THINGS THAT MAKE YOU GO
8 OCTOBER 2012
ThingsThat Make You Go Hmmm...
The longer this all goes on, the weirder it gets.
If the technology existed that allowed us to reanimate nanciers as well as statesmen and
politicians of days gone by (today we are blessed with none of the former and an abundantsurplus of the latter), it is hard to estimate just what they would make of the current state ofthe world. Actually, that’s not strictly true. I think we can safely assume to know what theirreaction would be, just perhaps not the extent of their abject horror at how far things havedeteriorated.This week, we shall take a look at a few of the more bizarre situations that seem to be lookedupon as normal in today’s world but that would have been unthinkable in times when the laws
of politics and nance were like those of mathematics; simple and concise.
A perfect case in point are the talks that this week got under way between France’s CreditAgricole and Alpha Bank of Greece. Up for discussion was the strong desire of the former to sellto the latter its Greek unit, Emporiki, for the princely sum of €1.Ownership of a bank for €1? Should be straightforward, no?No.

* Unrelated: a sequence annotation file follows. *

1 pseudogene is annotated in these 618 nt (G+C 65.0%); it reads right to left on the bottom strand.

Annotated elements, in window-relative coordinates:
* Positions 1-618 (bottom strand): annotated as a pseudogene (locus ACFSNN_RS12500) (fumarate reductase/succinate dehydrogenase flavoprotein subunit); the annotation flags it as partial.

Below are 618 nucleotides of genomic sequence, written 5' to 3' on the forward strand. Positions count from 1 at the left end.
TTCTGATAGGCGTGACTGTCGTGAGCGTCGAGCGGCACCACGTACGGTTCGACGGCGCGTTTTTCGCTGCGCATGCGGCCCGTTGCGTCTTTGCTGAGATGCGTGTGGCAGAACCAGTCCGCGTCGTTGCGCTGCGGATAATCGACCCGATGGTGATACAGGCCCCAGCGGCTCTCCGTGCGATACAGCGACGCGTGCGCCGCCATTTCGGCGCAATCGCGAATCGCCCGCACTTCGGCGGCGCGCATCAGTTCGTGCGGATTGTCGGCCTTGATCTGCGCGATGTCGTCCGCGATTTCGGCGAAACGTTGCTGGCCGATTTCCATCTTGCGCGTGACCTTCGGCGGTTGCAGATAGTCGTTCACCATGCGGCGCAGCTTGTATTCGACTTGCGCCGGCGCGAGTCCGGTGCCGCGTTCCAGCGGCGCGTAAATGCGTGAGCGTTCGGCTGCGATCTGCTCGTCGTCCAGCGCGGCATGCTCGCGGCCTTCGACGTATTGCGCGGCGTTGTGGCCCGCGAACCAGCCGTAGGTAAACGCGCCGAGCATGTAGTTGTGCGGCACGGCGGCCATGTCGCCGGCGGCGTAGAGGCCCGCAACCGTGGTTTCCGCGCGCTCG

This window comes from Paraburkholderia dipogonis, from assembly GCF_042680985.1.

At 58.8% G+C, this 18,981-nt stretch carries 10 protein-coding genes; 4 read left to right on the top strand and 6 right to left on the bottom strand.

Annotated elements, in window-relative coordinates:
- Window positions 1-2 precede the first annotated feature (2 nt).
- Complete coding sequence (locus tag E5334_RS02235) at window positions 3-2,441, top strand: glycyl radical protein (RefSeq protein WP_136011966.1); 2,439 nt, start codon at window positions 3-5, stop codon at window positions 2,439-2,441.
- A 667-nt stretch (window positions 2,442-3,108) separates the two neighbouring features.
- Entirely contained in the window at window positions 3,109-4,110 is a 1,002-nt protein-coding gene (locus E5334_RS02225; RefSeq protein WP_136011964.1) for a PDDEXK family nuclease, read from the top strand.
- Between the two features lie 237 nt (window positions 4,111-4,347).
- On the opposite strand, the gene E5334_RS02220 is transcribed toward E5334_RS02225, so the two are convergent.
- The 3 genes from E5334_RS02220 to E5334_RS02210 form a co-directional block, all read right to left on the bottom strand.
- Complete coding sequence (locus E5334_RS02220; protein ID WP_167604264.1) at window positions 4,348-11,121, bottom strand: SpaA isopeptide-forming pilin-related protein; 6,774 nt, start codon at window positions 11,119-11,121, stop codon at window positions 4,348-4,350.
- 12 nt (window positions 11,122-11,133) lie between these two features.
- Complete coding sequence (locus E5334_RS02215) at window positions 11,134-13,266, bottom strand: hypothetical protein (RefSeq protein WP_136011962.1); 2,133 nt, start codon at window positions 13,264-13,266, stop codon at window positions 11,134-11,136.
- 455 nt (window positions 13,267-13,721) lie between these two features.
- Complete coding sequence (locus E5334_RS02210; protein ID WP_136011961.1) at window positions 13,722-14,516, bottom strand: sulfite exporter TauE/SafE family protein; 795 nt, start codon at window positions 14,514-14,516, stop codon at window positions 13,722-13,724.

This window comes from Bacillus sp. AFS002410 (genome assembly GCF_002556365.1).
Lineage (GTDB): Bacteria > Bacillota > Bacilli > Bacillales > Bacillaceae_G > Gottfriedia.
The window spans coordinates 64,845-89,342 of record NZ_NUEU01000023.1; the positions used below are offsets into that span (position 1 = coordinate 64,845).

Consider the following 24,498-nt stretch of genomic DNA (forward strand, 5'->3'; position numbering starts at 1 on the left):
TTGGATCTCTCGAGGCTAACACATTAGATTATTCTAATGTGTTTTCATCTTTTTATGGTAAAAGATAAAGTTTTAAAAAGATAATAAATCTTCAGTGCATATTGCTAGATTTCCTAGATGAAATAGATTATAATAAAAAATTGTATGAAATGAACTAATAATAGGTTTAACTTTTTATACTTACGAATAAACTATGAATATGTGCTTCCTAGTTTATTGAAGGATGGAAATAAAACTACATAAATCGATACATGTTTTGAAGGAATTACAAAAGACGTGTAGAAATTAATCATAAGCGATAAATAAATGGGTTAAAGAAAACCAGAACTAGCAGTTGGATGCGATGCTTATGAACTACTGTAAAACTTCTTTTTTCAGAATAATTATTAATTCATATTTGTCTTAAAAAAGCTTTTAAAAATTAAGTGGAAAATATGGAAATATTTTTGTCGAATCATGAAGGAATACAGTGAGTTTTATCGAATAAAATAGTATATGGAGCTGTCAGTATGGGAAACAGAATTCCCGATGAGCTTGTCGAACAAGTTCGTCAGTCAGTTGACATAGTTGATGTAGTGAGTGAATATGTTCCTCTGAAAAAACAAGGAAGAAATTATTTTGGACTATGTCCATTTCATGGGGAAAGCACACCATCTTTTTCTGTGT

In 2006, long before the truth about Greece’s dire nances was acceptable conversation at
dinner parties across Europe, the geniuses charged with running Credit Agricole decided thatowning a Greek bank would be an excellent way to take advantage of the burgeoning desire
amongst Greeks to borrow money (cough). In their innite wisdom, they set their sights on
Emporiki Bank, an Athens-based lender that has 370 subsidiaries across Greece as well as
branches in such nancial nerve centres as Albania, Romania, and Bulgaria. Amazingly enough,
Emporiki is reportedly one of the 500 largest banks in the world. Call me old-fashioned, butif a bank is one of the largest in the world and its operations are focused in Greece, Albania,Romania, and Bulgaria, I'm smelling some kind of rodent.Credit Agricole, on the other hand, can boast that it ranks a lofty seventh on a list of theworld’s largest banks by market cap (as of December 2011) and precisely nowhere on the GlobalFinance list of the world’s 50 safest banks as of July 31, 2012.As far as I am aware, there is no current ranking of most foolhardy decisions made by banks,but I think it is safe to assume Credit Agricole’s purchase of Emporiki in August 2006 wouldfeature prominently on awards night should that particular list ever be drawn up.Credit Agricole has the largest exposure of any European bank to what is euphemistically
referred to as the ‘troubled Greek nancial sector’, and a look at the history of its purchase of
Emporiki is a stark lesson in how not to do... well, pretty much anything, frankly.